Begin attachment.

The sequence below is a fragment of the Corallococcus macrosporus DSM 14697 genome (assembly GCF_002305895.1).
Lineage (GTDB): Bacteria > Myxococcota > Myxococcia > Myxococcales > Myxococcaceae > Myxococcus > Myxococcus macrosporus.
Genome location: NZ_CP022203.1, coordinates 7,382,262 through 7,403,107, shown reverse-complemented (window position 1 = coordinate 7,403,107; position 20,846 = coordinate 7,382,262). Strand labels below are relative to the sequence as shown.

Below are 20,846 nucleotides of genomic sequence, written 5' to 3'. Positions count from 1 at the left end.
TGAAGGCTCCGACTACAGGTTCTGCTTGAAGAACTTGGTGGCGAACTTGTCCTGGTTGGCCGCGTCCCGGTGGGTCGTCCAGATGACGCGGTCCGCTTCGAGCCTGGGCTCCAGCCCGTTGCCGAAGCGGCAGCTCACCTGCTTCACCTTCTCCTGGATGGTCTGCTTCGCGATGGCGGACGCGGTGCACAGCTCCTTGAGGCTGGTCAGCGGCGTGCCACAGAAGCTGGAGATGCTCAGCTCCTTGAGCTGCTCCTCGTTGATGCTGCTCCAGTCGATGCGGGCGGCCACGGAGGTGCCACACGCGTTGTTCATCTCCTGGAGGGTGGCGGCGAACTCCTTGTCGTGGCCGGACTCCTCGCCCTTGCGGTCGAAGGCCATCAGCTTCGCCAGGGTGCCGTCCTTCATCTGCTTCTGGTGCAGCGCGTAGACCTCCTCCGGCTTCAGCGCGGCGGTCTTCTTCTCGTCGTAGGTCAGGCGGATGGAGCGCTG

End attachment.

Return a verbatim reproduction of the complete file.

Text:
The sequence below is a fragment of the Corallococcus macrosporus DSM 14697 genome (assembly GCF_002305895.1).
Lineage (GTDB): Bacteria > Myxococcota > Myxococcia > Myxococcales > Myxococcaceae > Myxococcus > Myxococcus macrosporus.
Genome location: NZ_CP022203.1, coordinates 7,382,262 through 7,403,107, shown reverse-complemented (window position 1 = coordinate 7,403,107; position 20,846 = coordinate 7,382,262). Strand labels below are relative to the sequence as shown.

Below are 20,846 nucleotides of genomic sequence, written 5' to 3'. Positions count from 1 at the left end.
TGAAGGCTCCGACTACAGGTTCTGCTTGAAGAACTTGGTGGCGAACTTGTCCTGGTTGGCCGCGTCCCGGTGGGTCGTCCAGATGACGCGGTCCGCTTCGAGCCTGGGCTCCAGCCCGTTGCCGAAGCGGCAGCTCACCTGCTTCACCTTCTCCTGGATGGTCTGCTTCGCGATGGCGGACGCGGTGCACAGCTCCTTGAGGCTGGTCAGCGGCGTGCCACAGAAGCTGGAGATGCTCAGCTCCTTGAGCTGCTCCTCGTTGATGCTGCTCCAGTCGATGCGGGCGGCCACGGAGGTGCCACACGCGTTGTTCATCTCCTGGAGGGTGGCGGCGAACTCCTTGTCGTGGCCGGACTCCTCGCCCTTGCGGTCGAAGGCCATCAGCTTCGCCAGGGTGCCGTCCTTCATCTGCTTCTGGTGCAGCGCGTAGACCTCCTCCGGCTTCAGCGCGGCGGTCTTCTTCTCGTCGTAGGTCAGGCGGATGGAGCGCTG